Death Toll Mounts in Syria as UN Debates Resolution

Posted August 2nd, 2011 at 2:10 pm (UTC-5)
Leave a comment

Syrian activists and witnesses say the three-day death toll from the government's crackdown on dissent has topped 100.

They commented on Tuesday as the U.N. Security Council debates a draft resolution that expresses “grave concern” about deadly violence in the country.

The Security Council is meeting for a second day on the measure that urges President Bashar al-Assad's government to lift its siege on Syrian towns. The resolution also calls on Syria to implement political reforms and launch an impartial investigation into attacks on anti-government demonstrations.

Diplomats say Brazil has submitted alternative proposals and that efforts are underway to merge the two measures.

Meanwhile, activists and witnesses say more than 130 people have been killed since Sunday as the government steps up its crackdown on opposition.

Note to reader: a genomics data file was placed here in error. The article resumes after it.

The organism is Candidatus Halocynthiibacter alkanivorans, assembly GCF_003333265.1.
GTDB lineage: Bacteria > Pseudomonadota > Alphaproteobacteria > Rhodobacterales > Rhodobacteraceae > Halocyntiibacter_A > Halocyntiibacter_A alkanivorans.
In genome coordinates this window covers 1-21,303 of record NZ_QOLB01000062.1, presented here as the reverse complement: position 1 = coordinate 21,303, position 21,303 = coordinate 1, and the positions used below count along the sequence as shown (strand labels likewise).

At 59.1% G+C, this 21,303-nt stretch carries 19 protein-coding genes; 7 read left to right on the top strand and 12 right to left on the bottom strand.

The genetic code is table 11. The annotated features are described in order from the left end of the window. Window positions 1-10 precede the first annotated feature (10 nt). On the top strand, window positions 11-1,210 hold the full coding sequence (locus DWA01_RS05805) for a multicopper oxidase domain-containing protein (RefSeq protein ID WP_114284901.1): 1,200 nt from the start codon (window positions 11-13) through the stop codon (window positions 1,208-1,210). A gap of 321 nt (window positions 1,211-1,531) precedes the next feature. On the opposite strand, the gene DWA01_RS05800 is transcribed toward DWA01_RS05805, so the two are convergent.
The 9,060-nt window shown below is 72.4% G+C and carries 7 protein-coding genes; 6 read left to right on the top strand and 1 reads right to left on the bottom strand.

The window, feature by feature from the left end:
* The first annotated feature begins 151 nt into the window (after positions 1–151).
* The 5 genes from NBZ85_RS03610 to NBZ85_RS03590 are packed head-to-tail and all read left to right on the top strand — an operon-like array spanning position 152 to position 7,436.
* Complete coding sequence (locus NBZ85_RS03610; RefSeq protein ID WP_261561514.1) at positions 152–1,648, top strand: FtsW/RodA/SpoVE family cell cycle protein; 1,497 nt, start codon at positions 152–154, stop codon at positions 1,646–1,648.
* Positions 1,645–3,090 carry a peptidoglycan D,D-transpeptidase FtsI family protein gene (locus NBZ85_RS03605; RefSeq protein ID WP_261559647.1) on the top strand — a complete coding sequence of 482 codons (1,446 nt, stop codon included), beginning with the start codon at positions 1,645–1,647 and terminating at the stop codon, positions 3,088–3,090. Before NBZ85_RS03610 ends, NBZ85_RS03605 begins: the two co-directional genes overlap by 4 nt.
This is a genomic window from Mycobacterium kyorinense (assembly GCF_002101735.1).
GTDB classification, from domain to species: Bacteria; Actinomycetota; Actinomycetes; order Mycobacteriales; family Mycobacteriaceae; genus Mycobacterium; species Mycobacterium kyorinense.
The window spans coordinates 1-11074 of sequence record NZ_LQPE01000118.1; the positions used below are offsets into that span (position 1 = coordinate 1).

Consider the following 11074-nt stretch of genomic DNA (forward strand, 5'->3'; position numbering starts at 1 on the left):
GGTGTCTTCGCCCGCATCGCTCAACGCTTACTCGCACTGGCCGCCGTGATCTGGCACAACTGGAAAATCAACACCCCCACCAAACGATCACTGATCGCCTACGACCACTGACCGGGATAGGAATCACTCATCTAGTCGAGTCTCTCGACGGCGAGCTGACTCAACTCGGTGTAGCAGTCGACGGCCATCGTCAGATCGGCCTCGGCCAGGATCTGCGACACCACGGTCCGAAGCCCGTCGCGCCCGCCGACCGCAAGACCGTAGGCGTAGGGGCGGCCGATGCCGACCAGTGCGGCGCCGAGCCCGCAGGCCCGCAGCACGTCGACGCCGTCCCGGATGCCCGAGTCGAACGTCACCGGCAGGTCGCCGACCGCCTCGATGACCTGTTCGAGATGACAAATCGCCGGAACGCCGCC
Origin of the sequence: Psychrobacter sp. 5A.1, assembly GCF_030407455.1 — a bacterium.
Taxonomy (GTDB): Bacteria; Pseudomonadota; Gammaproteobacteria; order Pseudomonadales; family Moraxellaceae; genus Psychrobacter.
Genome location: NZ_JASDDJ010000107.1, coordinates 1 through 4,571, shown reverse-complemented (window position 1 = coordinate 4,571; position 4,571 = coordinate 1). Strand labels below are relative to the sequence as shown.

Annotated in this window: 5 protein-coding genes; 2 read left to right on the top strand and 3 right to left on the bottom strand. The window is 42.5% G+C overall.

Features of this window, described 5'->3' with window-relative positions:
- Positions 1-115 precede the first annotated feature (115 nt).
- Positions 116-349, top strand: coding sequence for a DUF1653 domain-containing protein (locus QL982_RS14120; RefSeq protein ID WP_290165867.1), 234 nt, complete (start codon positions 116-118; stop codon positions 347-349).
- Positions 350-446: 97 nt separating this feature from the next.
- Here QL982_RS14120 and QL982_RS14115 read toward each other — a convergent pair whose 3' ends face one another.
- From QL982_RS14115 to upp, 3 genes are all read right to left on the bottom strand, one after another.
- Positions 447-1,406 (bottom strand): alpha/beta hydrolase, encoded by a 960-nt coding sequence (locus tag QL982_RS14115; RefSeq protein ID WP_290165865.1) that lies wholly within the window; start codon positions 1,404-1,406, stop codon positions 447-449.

Most of the deaths have occurred in the flashpoint city of Hama, where activists say three more people were killed Tuesday after government forces opened fire.

In Washington, U.S. Secretary of State Hillary Clinton met with Syrian political activists in her first attempt to reach out to the expatriate opposition since the start of anti-government protests.

A State Department spokesman said Clinton expressed her “profound sympathy” to what she called the “victims” of Mr. Assad's government. He says the Syrian activists reaffirmed their desire for an inclusive government.

Earlier Tuesday, Russia and India voiced concerns about the draft U.N. resolution, saying the text was only slightly different than an earlier resolution that was rejected.

Also, a Russian foreign ministry official voiced opposition to any measure that included sanctions on Syria.

In another development on Tuesday, Italy recalled its ambassador to Syria, citing what it called the “horrible repression of the civilian population.”

Human Rights groups say Syrian forces have killed at least 1,600 civilians since Syrian President Bashar al-Assad began the crackdown. The government has blamed much of the violence on what it says are terrorists and militants who have killed hundreds of security personnel.